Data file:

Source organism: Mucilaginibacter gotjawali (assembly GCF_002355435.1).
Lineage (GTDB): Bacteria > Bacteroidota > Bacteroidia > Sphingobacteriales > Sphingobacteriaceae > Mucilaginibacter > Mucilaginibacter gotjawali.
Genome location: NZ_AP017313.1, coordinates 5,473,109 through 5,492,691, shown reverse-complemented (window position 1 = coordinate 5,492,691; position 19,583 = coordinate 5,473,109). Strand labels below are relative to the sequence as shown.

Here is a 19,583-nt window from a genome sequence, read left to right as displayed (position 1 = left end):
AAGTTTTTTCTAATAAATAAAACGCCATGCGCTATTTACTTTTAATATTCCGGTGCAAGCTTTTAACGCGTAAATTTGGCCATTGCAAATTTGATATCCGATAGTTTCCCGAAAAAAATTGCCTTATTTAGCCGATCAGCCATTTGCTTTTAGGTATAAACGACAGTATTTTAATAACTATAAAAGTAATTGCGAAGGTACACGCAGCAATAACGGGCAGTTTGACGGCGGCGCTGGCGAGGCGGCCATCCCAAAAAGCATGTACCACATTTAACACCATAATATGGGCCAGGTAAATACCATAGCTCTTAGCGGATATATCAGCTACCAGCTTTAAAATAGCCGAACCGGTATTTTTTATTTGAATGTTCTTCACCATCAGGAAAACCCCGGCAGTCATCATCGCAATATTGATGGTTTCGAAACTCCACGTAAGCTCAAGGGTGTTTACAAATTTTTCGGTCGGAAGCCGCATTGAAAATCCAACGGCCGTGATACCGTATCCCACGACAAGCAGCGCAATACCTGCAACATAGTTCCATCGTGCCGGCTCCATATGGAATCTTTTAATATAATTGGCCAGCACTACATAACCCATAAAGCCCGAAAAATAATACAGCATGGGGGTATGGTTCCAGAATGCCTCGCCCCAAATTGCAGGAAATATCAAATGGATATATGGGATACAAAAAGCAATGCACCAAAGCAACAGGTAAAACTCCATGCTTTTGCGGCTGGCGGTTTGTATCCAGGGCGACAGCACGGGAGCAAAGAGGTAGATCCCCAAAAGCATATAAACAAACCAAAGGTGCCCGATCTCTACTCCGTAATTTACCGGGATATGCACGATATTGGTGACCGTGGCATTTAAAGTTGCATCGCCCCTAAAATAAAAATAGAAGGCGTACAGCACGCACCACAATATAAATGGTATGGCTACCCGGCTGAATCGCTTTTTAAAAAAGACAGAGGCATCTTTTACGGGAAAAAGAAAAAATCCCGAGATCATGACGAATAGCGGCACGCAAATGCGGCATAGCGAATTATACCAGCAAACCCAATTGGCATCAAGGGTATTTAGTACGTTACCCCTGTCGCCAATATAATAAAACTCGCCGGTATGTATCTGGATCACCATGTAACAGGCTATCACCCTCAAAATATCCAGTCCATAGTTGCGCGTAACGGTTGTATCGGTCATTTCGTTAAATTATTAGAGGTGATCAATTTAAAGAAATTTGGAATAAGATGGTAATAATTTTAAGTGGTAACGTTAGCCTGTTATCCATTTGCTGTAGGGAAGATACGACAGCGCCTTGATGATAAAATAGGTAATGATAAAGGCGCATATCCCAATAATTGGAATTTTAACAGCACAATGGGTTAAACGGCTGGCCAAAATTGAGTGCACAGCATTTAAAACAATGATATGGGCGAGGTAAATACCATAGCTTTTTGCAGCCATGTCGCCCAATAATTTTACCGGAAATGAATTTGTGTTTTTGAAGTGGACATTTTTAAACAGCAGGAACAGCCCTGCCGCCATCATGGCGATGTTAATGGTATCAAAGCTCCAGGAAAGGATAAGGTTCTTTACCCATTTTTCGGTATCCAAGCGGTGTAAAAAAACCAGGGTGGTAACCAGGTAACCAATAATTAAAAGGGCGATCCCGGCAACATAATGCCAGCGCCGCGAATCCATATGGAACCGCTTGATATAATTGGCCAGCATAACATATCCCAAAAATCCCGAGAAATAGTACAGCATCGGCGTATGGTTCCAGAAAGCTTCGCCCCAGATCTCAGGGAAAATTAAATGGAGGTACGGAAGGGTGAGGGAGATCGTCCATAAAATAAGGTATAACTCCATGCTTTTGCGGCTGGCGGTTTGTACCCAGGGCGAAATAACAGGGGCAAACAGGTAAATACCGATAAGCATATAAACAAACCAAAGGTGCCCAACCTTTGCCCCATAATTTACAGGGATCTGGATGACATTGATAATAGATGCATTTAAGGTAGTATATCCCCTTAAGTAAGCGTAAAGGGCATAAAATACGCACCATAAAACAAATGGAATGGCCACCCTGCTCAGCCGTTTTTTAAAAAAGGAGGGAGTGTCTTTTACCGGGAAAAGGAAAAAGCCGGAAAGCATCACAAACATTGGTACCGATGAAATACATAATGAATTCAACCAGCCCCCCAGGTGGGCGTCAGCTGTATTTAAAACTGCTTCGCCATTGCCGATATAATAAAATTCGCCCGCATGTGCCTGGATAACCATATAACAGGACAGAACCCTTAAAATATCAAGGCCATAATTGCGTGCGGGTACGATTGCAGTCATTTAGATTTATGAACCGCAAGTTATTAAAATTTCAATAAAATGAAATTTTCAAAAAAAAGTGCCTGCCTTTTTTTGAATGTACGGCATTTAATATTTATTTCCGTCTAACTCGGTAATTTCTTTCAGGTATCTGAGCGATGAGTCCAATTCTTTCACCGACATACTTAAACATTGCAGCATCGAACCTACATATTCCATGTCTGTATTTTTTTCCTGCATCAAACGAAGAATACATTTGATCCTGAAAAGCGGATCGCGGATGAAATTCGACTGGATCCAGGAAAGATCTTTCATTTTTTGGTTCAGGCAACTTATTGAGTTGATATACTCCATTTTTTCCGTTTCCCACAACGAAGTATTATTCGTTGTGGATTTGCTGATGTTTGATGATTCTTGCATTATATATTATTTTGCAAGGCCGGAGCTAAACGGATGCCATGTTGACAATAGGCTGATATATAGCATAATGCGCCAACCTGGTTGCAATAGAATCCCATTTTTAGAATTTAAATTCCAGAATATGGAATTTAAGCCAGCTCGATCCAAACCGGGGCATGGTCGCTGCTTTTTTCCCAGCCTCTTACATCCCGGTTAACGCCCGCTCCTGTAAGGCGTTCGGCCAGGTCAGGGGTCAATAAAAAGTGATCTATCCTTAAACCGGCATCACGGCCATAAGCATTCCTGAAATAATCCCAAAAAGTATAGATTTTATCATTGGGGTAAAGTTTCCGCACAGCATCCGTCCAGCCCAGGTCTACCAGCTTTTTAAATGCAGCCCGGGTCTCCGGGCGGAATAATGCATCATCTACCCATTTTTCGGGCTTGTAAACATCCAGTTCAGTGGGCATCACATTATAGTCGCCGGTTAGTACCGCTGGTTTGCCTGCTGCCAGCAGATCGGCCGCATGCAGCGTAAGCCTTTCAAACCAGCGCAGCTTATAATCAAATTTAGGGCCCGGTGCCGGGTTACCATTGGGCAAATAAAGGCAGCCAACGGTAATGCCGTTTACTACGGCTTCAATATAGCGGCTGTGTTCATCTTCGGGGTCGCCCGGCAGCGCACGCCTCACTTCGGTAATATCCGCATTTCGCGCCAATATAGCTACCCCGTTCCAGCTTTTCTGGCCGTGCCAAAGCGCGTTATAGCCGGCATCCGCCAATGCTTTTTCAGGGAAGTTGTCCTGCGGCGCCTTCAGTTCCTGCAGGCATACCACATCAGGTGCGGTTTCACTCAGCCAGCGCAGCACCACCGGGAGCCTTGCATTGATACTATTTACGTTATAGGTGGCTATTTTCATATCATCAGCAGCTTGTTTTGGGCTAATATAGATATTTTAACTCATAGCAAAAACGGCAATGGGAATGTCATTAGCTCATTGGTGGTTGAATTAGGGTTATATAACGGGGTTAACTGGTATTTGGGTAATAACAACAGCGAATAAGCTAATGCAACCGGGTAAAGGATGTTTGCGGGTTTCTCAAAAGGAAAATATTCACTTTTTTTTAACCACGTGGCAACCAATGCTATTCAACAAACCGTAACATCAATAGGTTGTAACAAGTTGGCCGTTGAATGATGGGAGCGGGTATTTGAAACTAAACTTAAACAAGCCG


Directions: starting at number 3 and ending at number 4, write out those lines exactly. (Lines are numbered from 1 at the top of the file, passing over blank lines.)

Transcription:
Genome location: NZ_AP017313.1, coordinates 5,473,109 through 5,492,691, shown reverse-complemented (window position 1 = coordinate 5,492,691; position 19,583 = coordinate 5,473,109). Strand labels below are relative to the sequence as shown.

Here is a 19,583-nt window from a genome sequence, read left to right as displayed (position 1 = left end):